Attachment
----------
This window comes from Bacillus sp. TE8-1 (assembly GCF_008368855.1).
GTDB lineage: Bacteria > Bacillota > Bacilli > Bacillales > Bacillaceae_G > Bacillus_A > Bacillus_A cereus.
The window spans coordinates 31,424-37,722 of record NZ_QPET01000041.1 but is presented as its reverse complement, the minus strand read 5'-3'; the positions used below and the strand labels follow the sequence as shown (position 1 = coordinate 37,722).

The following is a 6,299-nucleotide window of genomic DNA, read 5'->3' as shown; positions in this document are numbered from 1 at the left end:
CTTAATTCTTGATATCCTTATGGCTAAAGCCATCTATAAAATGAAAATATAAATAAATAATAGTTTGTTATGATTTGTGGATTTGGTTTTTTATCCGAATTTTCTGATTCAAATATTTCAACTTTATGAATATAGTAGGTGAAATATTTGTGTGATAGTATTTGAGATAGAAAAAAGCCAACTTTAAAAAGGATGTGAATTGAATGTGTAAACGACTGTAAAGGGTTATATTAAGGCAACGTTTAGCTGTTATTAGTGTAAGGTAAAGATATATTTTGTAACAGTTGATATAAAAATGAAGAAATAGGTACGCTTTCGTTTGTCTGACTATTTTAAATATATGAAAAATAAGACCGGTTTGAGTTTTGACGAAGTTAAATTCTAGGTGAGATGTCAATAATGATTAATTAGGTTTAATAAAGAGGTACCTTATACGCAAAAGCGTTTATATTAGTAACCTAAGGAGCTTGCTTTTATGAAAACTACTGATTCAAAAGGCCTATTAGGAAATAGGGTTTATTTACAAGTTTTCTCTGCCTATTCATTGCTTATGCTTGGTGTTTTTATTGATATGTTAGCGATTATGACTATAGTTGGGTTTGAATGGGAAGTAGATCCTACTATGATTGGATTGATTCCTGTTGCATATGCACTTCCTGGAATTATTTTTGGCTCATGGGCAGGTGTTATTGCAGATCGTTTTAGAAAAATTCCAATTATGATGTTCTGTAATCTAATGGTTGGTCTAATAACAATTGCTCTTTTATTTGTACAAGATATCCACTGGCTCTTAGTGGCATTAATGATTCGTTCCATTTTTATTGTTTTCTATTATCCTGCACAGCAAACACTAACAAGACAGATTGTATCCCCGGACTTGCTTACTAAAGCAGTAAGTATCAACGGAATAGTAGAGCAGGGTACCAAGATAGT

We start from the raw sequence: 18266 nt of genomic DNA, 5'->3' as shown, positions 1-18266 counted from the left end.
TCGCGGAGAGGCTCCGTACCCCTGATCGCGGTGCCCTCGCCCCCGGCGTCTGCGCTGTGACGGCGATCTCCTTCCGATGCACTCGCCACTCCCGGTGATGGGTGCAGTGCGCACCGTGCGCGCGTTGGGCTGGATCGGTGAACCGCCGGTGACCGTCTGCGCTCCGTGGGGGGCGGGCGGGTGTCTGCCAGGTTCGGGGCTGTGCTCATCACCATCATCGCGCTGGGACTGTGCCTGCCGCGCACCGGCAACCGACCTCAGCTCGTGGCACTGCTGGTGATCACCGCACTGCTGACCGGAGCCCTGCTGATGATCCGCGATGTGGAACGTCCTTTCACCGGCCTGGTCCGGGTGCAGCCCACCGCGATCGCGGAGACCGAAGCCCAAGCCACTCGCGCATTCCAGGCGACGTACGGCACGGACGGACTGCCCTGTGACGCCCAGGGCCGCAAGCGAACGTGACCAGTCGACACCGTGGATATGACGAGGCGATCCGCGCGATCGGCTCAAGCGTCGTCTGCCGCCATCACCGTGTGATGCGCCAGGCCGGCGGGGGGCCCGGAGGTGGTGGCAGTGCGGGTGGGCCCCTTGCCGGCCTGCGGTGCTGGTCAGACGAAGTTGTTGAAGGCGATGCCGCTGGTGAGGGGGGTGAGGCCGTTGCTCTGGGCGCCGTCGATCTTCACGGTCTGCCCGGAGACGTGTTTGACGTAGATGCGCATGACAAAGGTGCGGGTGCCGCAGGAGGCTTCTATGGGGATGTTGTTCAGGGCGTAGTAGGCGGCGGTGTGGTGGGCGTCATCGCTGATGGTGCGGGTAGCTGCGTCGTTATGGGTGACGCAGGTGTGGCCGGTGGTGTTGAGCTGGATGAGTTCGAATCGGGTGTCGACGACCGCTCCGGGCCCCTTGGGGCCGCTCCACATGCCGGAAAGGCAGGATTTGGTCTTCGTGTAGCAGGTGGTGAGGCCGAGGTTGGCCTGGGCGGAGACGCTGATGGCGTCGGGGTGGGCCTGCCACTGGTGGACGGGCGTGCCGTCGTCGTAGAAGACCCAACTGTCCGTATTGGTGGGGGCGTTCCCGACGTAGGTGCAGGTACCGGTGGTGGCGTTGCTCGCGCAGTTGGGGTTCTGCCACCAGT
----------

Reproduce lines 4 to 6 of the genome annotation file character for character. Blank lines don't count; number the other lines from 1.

The following is a 6,299-nucleotide window of genomic DNA, read 5'->3' as shown; positions in this document are numbered from 1 at the left end:
CTTAATTCTTGATATCCTTATGGCTAAAGCCATCTATAAAATGAAAATATAAATAAATAATAGTTTGTTATGATTTGTGGATTTGGTTTTTTATCCGAATTTTCTGATTCAAATATTTCAACTTTATGAATATAGTAGGTGAAATATTTGTGTGATAGTATTTGAGATAGAAAAAAGCCAACTTTAAAAAGGATGTGAATTGAATGTGTAAACGACTGTAAAGGGTTATATTAAGGCAACGTTTAGCTGTTATTAGTGTAAGGTAAAGATATATTTTGTAACAGTTGATATAAAAATGAAGAAATAGGTACGCTTTCGTTTGTCTGACTATTTTAAATATATGAAAAATAAGACCGGTTTGAGTTTTGACGAAGTTAAATTCTAGGTGAGATGTCAATAATGATTAATTAGGTTTAATAAAGAGGTACCTTATACGCAAAAGCGTTTATATTAGTAACCTAAGGAGCTTGCTTTTATGAAAACTACTGATTCAAAAGGCCTATTAGGAAATAGGGTTTATTTACAAGTTTTCTCTGCCTATTCATTGCTTATGCTTGGTGTTTTTATTGATATGTTAGCGATTATGACTATAGTTGGGTTTGAATGGGAAGTAGATCCTACTATGATTGGATTGATTCCTGTTGCATATGCACTTCCTGGAATTATTTTTGGCTCATGGGCAGGTGTTATTGCAGATCGTTTTAGAAAAATTCCAATTATGATGTTCTGTAATCTAATGGTTGGTCTAATAACAATTGCTCTTTTATTTGTACAAGATATCCACTGGCTCTTAGTGGCATTAATGATTCGTTCCATTTTTATTGTTTTCTATTATCCTGCACAGCAAACACTAACAAGACAGATTGTATCCCCGGACTTGCTTACTAAAGCAGTAAGTATCAACGGAATAGTAGAGCAGGGTACCAAGATAGT

We start from the raw sequence: 18266 nt of genomic DNA, 5'->3' as shown, positions 1-18266 counted from the left end.